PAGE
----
New report 'dispels myth' of motherhood’s impact on careers

A new study from the Boston Consulting Group (BCG) finds the role of corporate culture outweighs that of motherhood in determining female representation at senior levels.

Image of empty board room with images of men in paintings on wall
BCG’s study, Dispelling the Myths of the Gender “Ambition Gap”, is based on two global BCG data sources and the views of over 200,000 employees.Among its key findings were that women are just as ambitious as men at the start of their careers. For employees under the age of 30, there is little distinction between women and men’s aspirations.

Culture link to gender balance

Over time, in companies that lag on gender diversity, both women’s and men’s ambition tended to decline, but women’s ambition eroded faster than men’s.In these companies where employees report the least progress on gender diversity, the ambition gap between women and men age 30 to 40, often a key period in a career, was 17 percentage points: 66 per cent of women sought promotion, compared with 83 per cent of men.

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Yet, the study found there was virtually no ambition gap between women and men in this age group who work at companies where employees feel gender diversity is improving. Here, 85 per cent of women sought promotion, compared with 87 per cent of men.“Both genders are equally ambitious and equally rational," said Matt Krentz, a BCG senior partner and coauthor of the report. "If leadership looks possible, employees want to be leaders. If it doesn’t, they will lower their ambition."“Ambition is not a fixed trait; it is an attribute that can be nurtured or damaged over time through the daily interactions and opportunities employees experience at work.”

Four steps to closing the gap

To help foster the right culture, the report outlines four key steps companies can take to reconnect cultures to diversity goals and close the leadership diversity gap.
  1. Build a gender-diverse leadership team: These teams should have the right role models in place to demonstrate that leadership is a realistic prospect for women as well as men. When hiring for these roles, take steps to combat unconscious bias by asking for blind and gender-balanced lists of candidates.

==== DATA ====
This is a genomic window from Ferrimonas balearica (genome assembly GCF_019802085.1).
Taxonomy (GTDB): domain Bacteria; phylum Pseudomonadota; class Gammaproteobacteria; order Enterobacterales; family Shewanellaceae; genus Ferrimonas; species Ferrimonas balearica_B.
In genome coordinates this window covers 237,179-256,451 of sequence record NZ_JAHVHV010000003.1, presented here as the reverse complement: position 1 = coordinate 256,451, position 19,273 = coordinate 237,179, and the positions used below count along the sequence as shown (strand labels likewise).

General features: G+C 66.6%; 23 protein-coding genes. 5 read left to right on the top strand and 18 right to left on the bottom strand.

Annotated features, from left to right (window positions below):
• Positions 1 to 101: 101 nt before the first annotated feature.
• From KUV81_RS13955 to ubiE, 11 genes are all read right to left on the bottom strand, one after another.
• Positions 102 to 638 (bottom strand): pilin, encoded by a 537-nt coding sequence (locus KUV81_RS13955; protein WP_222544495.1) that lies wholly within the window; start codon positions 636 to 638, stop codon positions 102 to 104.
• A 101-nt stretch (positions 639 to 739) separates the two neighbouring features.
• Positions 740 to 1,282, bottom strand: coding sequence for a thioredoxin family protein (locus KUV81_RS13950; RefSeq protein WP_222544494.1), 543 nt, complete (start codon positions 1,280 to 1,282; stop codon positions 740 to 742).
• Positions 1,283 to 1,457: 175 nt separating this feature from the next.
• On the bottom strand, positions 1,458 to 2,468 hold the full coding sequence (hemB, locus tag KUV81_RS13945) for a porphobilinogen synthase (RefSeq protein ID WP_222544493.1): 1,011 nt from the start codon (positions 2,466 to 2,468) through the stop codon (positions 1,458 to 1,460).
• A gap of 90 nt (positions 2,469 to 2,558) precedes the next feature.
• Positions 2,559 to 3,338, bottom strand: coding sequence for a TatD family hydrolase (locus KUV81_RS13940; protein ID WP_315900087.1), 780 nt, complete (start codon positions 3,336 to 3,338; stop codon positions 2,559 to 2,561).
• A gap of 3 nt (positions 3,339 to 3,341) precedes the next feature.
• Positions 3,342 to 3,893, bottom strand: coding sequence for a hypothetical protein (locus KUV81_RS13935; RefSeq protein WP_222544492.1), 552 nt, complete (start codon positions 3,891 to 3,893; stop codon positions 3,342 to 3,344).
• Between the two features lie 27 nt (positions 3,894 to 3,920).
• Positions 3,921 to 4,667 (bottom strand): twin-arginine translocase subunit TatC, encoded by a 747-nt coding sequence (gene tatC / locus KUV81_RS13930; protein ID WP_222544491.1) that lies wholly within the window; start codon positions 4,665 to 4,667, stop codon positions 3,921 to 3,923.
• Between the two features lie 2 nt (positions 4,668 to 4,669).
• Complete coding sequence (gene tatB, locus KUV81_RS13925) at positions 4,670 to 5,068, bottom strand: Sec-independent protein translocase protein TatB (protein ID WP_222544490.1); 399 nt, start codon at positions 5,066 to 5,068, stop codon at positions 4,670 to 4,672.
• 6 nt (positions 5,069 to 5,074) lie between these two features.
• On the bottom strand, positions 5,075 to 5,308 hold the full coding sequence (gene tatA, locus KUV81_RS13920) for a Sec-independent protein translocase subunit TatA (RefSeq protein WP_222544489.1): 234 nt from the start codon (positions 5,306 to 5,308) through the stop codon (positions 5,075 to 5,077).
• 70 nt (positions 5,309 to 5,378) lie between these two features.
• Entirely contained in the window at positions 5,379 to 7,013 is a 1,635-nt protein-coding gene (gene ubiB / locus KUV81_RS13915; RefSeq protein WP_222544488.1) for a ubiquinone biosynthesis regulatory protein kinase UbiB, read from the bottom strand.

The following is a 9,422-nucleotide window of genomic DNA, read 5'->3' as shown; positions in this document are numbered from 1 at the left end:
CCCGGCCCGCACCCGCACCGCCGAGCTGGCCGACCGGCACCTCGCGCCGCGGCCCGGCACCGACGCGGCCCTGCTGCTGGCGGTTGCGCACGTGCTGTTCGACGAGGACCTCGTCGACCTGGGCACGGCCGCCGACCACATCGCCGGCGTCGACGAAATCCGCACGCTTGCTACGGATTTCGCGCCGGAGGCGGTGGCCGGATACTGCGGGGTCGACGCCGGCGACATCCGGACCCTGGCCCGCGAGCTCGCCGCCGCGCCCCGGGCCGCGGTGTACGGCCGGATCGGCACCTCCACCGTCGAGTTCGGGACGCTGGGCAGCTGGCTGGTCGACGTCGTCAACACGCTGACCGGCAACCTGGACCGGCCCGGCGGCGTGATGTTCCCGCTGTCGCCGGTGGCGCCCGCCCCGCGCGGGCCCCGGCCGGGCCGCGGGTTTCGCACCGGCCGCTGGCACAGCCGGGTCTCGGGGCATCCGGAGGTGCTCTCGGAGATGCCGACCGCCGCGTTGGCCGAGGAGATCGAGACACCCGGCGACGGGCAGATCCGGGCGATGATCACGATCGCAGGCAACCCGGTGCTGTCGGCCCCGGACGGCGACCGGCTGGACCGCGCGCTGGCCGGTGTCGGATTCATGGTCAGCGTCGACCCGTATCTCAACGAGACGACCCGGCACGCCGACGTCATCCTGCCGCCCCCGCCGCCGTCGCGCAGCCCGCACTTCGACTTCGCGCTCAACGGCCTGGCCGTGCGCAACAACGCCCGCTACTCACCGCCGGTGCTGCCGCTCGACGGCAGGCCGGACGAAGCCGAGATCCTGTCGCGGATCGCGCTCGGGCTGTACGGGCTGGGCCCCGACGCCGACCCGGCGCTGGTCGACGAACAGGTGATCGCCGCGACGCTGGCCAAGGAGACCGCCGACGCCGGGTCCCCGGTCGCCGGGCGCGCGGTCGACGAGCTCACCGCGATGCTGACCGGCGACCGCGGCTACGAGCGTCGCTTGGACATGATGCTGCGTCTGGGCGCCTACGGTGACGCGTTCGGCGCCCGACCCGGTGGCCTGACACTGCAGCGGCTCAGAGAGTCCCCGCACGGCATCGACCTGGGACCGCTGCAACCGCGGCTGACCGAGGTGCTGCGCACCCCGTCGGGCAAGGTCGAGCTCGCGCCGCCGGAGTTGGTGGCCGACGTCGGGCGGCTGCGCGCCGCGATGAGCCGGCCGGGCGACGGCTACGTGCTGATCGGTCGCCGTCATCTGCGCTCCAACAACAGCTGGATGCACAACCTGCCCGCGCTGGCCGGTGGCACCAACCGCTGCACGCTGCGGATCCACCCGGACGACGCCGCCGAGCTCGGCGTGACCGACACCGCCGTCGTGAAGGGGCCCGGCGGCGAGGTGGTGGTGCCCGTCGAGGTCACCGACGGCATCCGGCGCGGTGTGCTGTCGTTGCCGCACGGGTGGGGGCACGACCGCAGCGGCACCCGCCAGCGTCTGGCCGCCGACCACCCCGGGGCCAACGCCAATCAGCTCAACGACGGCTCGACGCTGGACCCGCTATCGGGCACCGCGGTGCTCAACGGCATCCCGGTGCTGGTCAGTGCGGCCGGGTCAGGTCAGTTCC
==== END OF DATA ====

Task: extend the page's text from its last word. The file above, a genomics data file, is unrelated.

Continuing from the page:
2. Change the informal context: An employee’s work experience isn’t defined only by the work they do; it is shaped by many small informal interactions with coworkers and leaders during the course of the day. Be mindful not to perpetuate stereotypes with trips to the cigar bar after work, for example. 
  3. Make structural changes and relentlessly promote them: Sixty per cent of women and men alike cite challenges in meeting increased job responsibilities while managing outside commitments as a reason they are reluctant to advance. Offer more flexible work options for everyone at the company, including senior leaders.
  4. Track progress and involve everybody: CEOs and HR teams should be transparent, track progress, and link diversity efforts to outcomes. For example, companies might tie executive compensation or manager promotions to the level of gender diversity in their businesses or teams.

Focus on inclusive recruitment and employee engagement

“The good news is that addressing this ‘ambition gap’ is entirely within an organisation’s control,” said Katie Abouzahr, a health-care principal at BCG and coauthor of the report. “By creating the right culture, companies can foster women’s ambition and tap into the wider pool of talent needed to win in the future.”Also responding to the Boston Consulting Group’s findings, Kate Headley, director at the Clear Company, commented; “These findings support what the Clear Company has long understood to be the crux of the issue of gender inequality – company culture is pivotal in increasing female representation across an organisation in the long-term.“There is no use focusing on initiatives to get women through the doors if the culture is not conducive to the subsequent retention and promotion of this talent. In fact, the attrition of high-potential females drafted in to improve representation can actually be more damaging to gender diversity levels long-term.“Firms should focus on ensuring that recruitment processes are truly inclusive and that existing employees are thoroughly engaged, if they are to organically strengthen female talent pipelines in a sustainable way.”

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